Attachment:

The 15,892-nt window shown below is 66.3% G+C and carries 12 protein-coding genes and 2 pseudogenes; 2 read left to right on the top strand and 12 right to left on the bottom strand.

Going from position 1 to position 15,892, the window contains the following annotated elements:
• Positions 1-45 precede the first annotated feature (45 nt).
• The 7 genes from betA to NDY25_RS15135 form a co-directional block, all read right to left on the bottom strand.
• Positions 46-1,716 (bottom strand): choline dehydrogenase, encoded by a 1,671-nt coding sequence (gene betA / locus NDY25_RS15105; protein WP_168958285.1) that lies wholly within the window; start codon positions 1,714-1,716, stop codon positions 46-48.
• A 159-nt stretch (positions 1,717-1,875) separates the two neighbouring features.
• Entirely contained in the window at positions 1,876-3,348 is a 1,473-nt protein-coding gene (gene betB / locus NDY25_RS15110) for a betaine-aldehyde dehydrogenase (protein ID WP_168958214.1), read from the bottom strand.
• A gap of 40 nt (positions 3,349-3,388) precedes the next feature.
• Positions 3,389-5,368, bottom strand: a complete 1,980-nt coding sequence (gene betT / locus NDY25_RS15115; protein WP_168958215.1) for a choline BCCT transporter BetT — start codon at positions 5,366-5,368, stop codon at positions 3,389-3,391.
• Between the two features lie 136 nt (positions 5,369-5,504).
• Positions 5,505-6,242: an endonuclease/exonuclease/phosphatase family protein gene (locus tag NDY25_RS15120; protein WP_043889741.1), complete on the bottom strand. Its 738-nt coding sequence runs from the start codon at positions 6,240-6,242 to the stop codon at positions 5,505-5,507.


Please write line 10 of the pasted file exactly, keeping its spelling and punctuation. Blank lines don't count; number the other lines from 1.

• Between the two features lie 136 nt (positions 5,369-5,504).